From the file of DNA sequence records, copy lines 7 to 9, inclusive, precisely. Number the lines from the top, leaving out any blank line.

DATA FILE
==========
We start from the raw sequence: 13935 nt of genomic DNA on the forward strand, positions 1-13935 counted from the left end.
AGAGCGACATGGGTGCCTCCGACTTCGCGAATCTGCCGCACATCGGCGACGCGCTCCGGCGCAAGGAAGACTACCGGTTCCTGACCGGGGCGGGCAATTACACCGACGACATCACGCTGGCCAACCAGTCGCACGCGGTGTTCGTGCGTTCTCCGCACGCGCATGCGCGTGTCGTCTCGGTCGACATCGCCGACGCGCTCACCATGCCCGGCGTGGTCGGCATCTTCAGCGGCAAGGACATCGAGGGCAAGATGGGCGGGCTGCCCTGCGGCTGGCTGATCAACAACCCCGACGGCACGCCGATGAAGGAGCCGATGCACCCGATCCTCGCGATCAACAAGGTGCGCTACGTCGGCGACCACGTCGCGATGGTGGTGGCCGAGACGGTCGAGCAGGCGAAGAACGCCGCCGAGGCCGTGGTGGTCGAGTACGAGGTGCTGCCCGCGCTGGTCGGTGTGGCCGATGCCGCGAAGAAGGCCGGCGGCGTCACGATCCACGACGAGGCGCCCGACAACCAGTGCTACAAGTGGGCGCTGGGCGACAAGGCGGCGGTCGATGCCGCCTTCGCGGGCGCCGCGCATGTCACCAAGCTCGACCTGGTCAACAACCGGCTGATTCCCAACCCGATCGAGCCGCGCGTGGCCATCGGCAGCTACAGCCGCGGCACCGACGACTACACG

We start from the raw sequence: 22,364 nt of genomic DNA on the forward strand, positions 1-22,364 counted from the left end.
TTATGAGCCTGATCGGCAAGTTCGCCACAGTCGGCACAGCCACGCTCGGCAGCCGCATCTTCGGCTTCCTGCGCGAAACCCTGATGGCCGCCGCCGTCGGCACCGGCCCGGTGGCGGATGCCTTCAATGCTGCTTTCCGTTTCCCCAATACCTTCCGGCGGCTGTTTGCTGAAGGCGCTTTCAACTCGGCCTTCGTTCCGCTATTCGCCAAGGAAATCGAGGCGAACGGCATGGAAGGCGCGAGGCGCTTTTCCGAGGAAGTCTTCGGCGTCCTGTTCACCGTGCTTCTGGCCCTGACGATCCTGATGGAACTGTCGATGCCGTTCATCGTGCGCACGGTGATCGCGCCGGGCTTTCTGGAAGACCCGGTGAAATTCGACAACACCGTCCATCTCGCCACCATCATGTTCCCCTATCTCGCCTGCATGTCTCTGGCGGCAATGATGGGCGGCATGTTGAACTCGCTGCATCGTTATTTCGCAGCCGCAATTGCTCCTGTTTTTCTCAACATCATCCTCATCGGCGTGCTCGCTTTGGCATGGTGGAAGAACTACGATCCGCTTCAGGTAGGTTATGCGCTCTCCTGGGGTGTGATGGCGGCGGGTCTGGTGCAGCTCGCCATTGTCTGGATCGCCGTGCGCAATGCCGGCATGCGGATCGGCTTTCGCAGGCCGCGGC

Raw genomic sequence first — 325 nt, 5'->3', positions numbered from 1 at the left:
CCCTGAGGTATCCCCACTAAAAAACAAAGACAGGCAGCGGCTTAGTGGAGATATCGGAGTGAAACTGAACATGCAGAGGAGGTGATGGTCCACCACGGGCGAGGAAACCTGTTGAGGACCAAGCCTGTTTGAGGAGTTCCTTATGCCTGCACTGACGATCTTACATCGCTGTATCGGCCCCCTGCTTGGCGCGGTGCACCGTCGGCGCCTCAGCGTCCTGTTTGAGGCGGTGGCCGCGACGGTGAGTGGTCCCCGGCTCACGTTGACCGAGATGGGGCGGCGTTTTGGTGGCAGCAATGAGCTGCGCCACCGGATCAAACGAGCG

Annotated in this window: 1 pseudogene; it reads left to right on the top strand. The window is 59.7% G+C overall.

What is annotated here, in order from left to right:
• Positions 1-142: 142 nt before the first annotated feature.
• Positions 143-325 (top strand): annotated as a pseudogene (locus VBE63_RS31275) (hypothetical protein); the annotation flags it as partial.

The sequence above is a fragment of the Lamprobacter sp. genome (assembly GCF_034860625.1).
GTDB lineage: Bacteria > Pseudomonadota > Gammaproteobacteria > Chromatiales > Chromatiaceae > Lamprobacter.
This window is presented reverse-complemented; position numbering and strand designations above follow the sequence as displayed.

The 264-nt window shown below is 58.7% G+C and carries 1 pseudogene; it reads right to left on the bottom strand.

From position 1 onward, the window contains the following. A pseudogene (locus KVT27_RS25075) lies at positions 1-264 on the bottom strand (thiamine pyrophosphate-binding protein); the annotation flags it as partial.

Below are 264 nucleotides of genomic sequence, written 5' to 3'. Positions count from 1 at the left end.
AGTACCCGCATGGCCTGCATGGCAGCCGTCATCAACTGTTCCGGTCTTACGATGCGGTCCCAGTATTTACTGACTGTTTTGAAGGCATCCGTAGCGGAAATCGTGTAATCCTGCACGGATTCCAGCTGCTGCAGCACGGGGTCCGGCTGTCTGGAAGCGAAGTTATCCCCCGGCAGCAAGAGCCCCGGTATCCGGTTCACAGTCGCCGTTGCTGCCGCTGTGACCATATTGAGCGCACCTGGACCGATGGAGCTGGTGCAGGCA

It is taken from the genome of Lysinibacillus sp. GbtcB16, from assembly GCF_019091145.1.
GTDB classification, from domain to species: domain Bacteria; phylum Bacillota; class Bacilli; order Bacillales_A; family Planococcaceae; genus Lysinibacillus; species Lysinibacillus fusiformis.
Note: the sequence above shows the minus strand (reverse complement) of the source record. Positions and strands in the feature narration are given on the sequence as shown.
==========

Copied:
Annotated in this window: 1 pseudogene; it reads left to right on the top strand. The window is 59.7% G+C overall.

What is annotated here, in order from left to right:
• Positions 1-142: 142 nt before the first annotated feature.